Thirty-two years ago, when D. was graduating from law school and applying to work in the Civil Rights Division at the Department of Justice, the FBI came knocking. As a prospective federal employee, he was subject to a security review and clearance. The FBI wanted to know all sorts of things about him: workout routines, alcohol use, ways of handling stress. I thought it was pretty funny when the agent asked me if I would describe my relationship with the man I lived with as “personal or professional”.
They also wanted to know if he was “patriotic”.
I paused a moment, letting the question sink in. “I think anyone who wants to devote his time and talent to protecting the civil rights of Americans is patriotic… Don’t you?”
~ ~ ~
At some point in the war with Iraq, drivers in our area protested U.S. actions by slowing traffic, bringing the teeming roads of the entire metropolitan area to a stand-still. School children sat on buses for a long time that morning. It was a mess.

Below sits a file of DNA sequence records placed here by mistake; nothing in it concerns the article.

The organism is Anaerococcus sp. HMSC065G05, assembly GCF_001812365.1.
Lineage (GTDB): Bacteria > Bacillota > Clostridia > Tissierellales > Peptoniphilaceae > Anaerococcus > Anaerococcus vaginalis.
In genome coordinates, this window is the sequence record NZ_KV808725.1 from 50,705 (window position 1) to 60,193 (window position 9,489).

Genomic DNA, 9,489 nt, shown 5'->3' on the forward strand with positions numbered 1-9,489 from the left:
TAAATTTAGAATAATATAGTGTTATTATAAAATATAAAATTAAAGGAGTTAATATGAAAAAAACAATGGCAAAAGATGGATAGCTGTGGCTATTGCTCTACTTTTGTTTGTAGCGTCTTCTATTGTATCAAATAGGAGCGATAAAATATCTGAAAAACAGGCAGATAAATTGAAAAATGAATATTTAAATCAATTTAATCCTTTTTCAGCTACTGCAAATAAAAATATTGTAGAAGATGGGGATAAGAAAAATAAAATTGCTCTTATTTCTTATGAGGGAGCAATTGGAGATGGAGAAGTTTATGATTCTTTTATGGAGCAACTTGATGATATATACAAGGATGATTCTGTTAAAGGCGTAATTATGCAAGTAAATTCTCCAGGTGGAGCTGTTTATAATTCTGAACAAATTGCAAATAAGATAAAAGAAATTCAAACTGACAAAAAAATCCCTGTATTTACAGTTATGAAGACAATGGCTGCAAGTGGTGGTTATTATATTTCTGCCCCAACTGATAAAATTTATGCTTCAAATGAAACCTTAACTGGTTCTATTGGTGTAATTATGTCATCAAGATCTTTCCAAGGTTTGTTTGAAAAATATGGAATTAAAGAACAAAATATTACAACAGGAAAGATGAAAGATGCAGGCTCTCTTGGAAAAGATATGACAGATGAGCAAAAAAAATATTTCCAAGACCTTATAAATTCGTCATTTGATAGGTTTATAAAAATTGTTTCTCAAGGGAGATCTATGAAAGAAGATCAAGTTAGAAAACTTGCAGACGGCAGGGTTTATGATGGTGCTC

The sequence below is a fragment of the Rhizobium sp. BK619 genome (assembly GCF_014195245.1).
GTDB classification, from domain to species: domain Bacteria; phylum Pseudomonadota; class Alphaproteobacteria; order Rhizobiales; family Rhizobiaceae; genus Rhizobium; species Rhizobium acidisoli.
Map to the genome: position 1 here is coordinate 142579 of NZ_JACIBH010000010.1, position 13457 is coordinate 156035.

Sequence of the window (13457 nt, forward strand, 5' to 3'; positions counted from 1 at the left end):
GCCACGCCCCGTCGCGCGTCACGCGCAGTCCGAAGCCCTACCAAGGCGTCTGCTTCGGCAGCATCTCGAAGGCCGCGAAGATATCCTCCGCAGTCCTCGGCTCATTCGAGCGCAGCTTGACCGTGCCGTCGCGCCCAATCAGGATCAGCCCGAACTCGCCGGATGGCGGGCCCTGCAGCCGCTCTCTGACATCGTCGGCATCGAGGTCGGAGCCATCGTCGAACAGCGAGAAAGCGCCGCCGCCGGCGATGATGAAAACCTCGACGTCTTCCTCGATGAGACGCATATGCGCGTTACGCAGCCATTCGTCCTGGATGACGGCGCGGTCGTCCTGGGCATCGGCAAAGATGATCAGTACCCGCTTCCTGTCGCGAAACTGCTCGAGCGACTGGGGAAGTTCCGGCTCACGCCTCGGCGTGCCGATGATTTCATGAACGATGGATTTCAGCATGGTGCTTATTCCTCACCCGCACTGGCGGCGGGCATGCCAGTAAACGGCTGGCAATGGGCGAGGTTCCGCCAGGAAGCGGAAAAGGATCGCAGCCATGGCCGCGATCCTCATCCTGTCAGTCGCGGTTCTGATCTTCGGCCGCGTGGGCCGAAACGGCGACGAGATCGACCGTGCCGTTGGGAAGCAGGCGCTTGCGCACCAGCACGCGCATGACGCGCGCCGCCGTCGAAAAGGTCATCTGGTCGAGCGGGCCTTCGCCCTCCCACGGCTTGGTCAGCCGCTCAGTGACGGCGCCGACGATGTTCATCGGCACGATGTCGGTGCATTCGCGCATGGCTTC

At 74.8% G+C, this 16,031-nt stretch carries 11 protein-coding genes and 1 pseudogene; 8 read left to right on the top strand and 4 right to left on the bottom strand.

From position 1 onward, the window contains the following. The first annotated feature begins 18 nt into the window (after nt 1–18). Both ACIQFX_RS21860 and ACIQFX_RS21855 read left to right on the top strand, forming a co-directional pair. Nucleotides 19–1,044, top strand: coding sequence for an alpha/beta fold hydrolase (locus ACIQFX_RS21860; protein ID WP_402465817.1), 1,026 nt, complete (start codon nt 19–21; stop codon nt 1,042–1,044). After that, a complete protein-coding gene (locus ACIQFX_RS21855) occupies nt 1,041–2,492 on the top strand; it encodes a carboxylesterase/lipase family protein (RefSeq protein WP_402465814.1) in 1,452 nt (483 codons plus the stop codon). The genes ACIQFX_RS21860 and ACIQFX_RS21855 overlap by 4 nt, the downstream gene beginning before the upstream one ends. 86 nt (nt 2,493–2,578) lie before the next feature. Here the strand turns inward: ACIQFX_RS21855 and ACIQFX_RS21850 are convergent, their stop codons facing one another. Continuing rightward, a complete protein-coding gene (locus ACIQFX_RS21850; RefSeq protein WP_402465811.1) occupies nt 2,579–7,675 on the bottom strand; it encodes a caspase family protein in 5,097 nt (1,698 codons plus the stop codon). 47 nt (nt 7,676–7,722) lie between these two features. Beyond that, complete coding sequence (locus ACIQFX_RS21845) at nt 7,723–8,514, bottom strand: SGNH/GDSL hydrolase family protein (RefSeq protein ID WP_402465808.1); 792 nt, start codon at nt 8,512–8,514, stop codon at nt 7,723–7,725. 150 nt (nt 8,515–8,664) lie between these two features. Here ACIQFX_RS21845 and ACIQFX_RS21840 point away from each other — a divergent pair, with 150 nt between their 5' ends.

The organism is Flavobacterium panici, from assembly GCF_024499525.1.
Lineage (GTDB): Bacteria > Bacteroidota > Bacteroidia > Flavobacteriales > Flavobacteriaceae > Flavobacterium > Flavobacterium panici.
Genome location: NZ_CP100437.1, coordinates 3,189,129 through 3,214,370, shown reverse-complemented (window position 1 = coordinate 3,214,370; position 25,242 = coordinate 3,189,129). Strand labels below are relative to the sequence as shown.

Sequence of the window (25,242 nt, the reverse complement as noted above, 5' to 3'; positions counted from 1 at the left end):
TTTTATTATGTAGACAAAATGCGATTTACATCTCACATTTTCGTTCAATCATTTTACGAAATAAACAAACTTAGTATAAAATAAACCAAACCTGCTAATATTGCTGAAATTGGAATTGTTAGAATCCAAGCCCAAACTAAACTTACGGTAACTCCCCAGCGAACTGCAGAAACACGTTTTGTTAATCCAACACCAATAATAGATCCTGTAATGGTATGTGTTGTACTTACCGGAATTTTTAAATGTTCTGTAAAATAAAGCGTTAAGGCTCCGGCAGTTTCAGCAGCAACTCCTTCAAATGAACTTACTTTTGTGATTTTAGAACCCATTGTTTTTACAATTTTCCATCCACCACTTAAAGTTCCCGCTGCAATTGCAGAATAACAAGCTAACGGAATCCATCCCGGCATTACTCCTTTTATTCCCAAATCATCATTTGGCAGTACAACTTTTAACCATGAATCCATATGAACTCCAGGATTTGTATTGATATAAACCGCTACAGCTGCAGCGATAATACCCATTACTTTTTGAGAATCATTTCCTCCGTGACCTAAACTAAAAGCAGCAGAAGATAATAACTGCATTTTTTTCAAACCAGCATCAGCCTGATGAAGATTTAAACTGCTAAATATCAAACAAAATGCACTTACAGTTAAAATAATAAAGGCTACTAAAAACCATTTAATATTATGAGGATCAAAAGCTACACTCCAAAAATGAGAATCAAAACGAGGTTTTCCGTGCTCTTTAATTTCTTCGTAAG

A colleague, in from out of town and supportive of the administration, was beside herself. “In a time of war, people should support the president,” she fumed. “It’s your duty as Americans!”
“Then what is it people should be fighting for, if it isn’t the right to select or maybe object to our own leadership?” I wanted to know. “Isn’t this the very stuff of democracy?”
“Maybe,” she allowed, “But I don’t like it….”
~ ~ ~
Last night I sat in a room of more than 70 people, peacefully assembled, to consider our rights and duties in the face of regime and trajectory we find deeply troubling.
I listened as people explored their hopes and fears and considered our collective options. My deepest, gut-gnawing fear is that we will discover just how fragile democracy is. That something will break that simply can’t be restored. I vacillate between visions of that awful prospect and a persistent, determined belief in the resilience of that same potentially imperiled system.
What I heard gave me hope.What I heard was a deep respect for and faith in America’s fundamental structures and institutions. For the Constitution. For the judiciary. For citizen engagement and voter empowerment. For the future.
I thought: this is what democracy looks like.